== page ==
If you go to the Wikipedia page dedicated to pop-punk unit Makeout, it’s a total buzzkill. You get all the deets about their accomplishments—a 2017 debut record produced by John Feldmann and a perfunctory tour history—but then it ends on an ominous note: “Remaining members Tyler Young and Scott Eckel are currently unsure of the band’s future.”
Some rabid fan can go in there and rewrite that page after reading this story, because Makeout’s core of guitarist Young and drummer Eckel are back at it. American Idol contestant Kyle Dee is replacing Sam Boxold and AJ Khah, from Chicago pop-punk team Sleep On It is assuming bass duties after leaving his former band earlier this year.
“I had been in the band with Sam for five years, and I saw him go from being excited to go on tour to being burnt out on the whole thing,” Young says. “Warped Tour is the best summer ever, but it was very clear that he was no longer having a good time being on the road. It was during our tour with Cute Is What We Aim For that Sam told us he didn’t want to do the band anymore. We didn’t have a full-time bassist at the time, so that left Scott and I in the position of wondering if we should find new members or call it quits and hang it up. We decided we loved doing it too much—and here we are.”
Dee was already a big fan of Makeout and saw the band on their final tour. He knew they didn’t have a full-time bassist but was completely unaware of what was going on in the camp.
“So I’m standing in the crowd thinking, ‘I wonder if they need a new bassist. I’m going to message Tyler after the show,’” he says. “So I texted him saying that if they were looking for a new bassist, I’d love to audition. Tyler responded thanking me but [said] he didn’t know what was going to happen with the band at this point.
“Two weeks later, I’m on vacation in a hotel room in Florida,” Dee continues. “I wake up, and the first thing I see when I check my phone is that Sam quit the band. My initial thought was, ‘Well, I’m not going to be Makeout’s bassist.’ Twenty minutes go by, and I’m thinking, ‘Am I going to be Makeout’s singer?’ [Laughs.] I had this gut instinct that something was steering me toward Makeout.”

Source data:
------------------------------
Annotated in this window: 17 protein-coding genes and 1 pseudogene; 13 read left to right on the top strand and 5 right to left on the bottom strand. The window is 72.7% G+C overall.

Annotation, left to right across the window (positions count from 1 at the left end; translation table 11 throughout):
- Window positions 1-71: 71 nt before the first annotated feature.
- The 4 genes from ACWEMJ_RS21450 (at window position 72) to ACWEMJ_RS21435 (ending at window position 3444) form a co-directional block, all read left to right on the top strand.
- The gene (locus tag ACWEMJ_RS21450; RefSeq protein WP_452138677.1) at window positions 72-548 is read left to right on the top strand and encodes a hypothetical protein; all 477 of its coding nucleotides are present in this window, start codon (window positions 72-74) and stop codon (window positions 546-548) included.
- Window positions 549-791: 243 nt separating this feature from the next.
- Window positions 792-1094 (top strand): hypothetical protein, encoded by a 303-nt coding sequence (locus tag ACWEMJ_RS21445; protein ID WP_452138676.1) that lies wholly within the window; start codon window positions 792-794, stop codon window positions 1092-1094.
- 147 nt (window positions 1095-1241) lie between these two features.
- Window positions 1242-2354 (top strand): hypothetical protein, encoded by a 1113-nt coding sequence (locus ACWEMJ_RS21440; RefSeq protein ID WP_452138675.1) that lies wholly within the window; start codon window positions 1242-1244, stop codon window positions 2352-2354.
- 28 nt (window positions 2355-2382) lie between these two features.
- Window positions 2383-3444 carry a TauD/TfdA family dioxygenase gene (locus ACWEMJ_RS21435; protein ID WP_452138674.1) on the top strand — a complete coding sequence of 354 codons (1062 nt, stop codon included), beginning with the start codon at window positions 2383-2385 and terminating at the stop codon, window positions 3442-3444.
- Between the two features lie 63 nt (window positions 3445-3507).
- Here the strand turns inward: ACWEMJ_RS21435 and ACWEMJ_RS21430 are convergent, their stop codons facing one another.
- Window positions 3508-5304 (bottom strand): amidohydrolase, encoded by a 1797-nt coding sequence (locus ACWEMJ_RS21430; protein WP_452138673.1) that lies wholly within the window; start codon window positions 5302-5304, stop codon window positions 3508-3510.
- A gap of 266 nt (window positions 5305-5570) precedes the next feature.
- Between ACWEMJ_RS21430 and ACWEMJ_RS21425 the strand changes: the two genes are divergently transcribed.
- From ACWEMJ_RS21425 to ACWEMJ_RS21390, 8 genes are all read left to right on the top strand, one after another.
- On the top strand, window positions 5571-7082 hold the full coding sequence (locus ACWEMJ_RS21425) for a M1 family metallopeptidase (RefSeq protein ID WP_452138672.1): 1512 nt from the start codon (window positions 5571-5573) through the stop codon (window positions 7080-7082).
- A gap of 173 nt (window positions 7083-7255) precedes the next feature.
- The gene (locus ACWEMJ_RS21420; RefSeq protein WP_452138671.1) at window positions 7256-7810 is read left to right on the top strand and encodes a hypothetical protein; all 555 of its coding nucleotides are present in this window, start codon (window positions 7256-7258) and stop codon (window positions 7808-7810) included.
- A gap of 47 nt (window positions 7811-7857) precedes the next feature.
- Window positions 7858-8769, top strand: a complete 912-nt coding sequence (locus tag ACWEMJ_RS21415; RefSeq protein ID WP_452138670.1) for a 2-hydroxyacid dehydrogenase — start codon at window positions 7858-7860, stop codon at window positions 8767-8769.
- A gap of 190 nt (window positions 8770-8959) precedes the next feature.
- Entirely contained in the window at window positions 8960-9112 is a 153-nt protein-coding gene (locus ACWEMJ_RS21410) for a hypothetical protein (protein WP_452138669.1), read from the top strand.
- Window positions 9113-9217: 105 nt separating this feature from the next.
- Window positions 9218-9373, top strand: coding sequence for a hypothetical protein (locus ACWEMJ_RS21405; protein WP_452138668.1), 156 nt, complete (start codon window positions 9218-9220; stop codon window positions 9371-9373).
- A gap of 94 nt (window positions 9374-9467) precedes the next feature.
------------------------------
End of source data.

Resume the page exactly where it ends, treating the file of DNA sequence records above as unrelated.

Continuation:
Around March of this year, Young and Eckel held public auditions for potential singers, and Dee cinched the deal. Khah compares Dee’s enlistment to Mark Wahlberg’s role in the 2001 movie Rock Star where a talented superfan gets to join his favorite band. “I knew all [of] their songs; the sound was right up my alley,” Dee says. “All the pieces lined up, and I sent my audition over.”
Young is quick to reveal that Dee’s audition featured difficult songs from their catalog to perform. “A lot of people opted to do the easier songs to sing for their audition,” he points out. “Kyle picked ‘Childish,’ which is the hardest one to perform vocally. Scott and I were like, ‘Wow, he’s totally not fucking around.’”
Khah’s enlistment came via a series of coincidences that perfectly lined up personally. The bassist got to know the band when Makeout and Sleep On It were on Warped Tour: Both bands used the same bus company, so when one of the bands’ vehicle broke down, their drivers would work together to fix problems. Khah became buds with Young after some serious gatherings playing Werewolf: The Apocalypse. Young knew Khah was having some tribulations in SOI, and according to Khah, “The closer we got, Tyler and Scott would joke, ‘Yo, you know, we don’t have a real bassist, and if you ever need a new band…’ [Laughs.] It was very tongue in cheek, but after [SOI] toured with With Confidence, I realized my time with them was ending.